In the summer of 2006, New Mexico economist Gerry Bradley and his colleagues were baffled by housing construction data. “Too many houses were being built. We’d never seen anything like it," he says. “It looked like something that wasn’t going to continue.”
The life of a crime reporter is fraught with other people’s peril. I spend my days observing various tragedies, disasters, heinous whatnots and so on. It’s my pleasure.
Ah, Grandaddy Paseo del Bosque, that 16-mile behemoth that stretches all the way from Alameda in the north to Rio Bravo in the south. The best, most perfectly car-free artery in the entire city. The trail so epic that we're only going to talk about half of it this week.
It's no easy trick to write about the World Cup soccer tournament while it's happening. When you're not watching one of the 64 games, you're busy bantering about missed calls and poor coaching decisions, or you're emotionally spent from two hours of shouting at tiny men bopping a ball around your television screen.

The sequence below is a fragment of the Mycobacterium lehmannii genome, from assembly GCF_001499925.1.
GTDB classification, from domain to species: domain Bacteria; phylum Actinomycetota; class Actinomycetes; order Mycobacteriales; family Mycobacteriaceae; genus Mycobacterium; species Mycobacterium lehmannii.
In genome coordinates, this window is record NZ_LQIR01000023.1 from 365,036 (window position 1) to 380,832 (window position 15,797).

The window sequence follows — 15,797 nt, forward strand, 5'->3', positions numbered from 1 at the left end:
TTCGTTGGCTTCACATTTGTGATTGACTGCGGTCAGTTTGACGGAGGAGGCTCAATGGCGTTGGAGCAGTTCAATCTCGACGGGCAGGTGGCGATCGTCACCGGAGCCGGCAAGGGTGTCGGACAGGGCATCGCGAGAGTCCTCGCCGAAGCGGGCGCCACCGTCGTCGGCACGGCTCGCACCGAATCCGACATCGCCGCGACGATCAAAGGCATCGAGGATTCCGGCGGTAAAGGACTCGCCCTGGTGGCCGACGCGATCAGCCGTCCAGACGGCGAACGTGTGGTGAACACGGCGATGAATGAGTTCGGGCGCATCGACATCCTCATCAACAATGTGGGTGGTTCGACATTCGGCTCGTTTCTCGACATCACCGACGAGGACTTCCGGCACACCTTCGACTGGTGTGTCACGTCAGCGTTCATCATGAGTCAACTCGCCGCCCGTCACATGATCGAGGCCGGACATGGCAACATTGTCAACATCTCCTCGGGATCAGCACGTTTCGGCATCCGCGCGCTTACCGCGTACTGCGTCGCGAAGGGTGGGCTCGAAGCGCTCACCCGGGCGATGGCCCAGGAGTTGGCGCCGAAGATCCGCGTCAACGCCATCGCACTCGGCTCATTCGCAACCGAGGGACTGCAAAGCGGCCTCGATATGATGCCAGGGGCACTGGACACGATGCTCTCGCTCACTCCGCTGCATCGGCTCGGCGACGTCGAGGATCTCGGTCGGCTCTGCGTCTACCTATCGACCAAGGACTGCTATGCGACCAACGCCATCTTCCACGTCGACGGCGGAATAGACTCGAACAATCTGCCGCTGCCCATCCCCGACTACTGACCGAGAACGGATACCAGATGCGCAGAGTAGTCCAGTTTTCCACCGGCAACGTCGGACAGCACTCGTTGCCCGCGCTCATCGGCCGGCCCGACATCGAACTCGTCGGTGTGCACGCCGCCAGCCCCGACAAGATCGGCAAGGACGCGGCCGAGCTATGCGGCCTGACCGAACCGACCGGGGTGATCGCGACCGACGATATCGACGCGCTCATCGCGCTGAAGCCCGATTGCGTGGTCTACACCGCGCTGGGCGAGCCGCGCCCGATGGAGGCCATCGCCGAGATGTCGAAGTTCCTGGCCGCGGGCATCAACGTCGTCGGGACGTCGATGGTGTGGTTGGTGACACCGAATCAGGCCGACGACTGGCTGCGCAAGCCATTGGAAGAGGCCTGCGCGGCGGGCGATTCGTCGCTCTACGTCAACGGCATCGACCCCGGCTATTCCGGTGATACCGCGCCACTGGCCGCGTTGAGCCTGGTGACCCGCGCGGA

Dateline: Indonesia—A dozen children were killed while taking part in an—obviously unsuccessful—ceremony to dispel bad luck in their remote village of Aceh last month. “There were about 37 kids gathered together on a wire-cable suspension bridge when it collapsed and fell into a river,” district chief Ibnu Hasyim told reporters for Agence France-Presse. The children were taking part in a traditional ritual ceremony to ward off misfortune after a measles outbreak in the area. The adults were throwing live chickens as offerings into the river when the bridge collapsed. Twenty five children were rescued with minor injuries, but 12 others were swept away by the river’s swift current.